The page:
Fluorescent Patterns Found in Common Arthropods With Exposure to UV Light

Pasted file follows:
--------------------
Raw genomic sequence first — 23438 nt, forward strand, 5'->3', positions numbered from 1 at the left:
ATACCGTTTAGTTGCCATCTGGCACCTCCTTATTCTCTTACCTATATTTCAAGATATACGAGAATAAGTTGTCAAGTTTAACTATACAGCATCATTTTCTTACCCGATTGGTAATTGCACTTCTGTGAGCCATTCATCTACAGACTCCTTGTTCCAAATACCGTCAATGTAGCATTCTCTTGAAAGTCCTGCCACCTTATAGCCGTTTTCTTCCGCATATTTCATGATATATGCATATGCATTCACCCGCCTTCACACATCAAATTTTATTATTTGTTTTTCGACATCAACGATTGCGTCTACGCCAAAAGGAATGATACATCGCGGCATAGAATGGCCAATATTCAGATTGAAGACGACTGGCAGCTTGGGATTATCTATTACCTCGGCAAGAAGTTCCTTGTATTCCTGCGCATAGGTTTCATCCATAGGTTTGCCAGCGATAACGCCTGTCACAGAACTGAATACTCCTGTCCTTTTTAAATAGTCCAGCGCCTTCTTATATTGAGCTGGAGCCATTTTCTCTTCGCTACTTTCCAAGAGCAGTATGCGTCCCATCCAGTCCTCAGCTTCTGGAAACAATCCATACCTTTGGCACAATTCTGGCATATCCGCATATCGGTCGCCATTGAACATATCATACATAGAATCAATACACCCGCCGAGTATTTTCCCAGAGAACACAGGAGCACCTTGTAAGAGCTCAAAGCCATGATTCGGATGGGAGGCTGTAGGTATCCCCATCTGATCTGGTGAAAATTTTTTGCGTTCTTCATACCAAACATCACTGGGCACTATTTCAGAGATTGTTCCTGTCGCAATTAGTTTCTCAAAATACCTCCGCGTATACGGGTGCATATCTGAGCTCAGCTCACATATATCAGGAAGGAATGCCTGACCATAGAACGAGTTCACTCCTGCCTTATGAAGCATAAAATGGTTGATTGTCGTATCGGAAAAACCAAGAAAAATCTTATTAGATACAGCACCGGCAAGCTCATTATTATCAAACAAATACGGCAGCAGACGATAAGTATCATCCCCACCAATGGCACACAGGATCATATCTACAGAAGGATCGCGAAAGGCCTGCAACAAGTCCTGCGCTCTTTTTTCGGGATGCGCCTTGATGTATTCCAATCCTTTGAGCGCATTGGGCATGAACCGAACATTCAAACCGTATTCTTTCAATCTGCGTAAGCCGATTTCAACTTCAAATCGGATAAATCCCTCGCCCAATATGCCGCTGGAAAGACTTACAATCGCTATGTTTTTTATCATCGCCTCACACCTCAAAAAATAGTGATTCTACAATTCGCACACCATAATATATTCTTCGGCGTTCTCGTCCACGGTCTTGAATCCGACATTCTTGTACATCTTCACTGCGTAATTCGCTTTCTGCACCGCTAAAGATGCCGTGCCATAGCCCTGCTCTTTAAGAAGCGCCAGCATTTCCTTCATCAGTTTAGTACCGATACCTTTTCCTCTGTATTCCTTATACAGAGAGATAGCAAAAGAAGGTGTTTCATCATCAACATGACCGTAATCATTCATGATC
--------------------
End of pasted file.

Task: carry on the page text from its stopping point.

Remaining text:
Fluorescence occurs in arthropods due to the absorption of electromagnetic radiation from UV light rays. Many species of arthropods exhibit this trait as a result of unique pigments within their cuticle layers. This trait is useful for certain arthropods because it can aid in sexual selection and help them recognize other organisms of the same species. In this experiment, twenty different common arthropods were photographed under normal lighting and under UV light in order to determine if they exhibit fluorescence. Each specimen was then compared to the normal image under standard lighting in order to determine the amount of fluorescence. Many of the arthropods photographed demonstrated slight amounts of fluorescence on certain body regions. The majority of fluorescence was concentrated on the softer cuticle inside the sutures on their body segments. The differing amounts of fluorescence exhibited by each arthropod may help to reveal the different evolutionary pressures their ancestors faced. The majority of the sample displayed only a slight fluorescence, which may indicate that high amounts of fluorescence are not evolutionarily favored.
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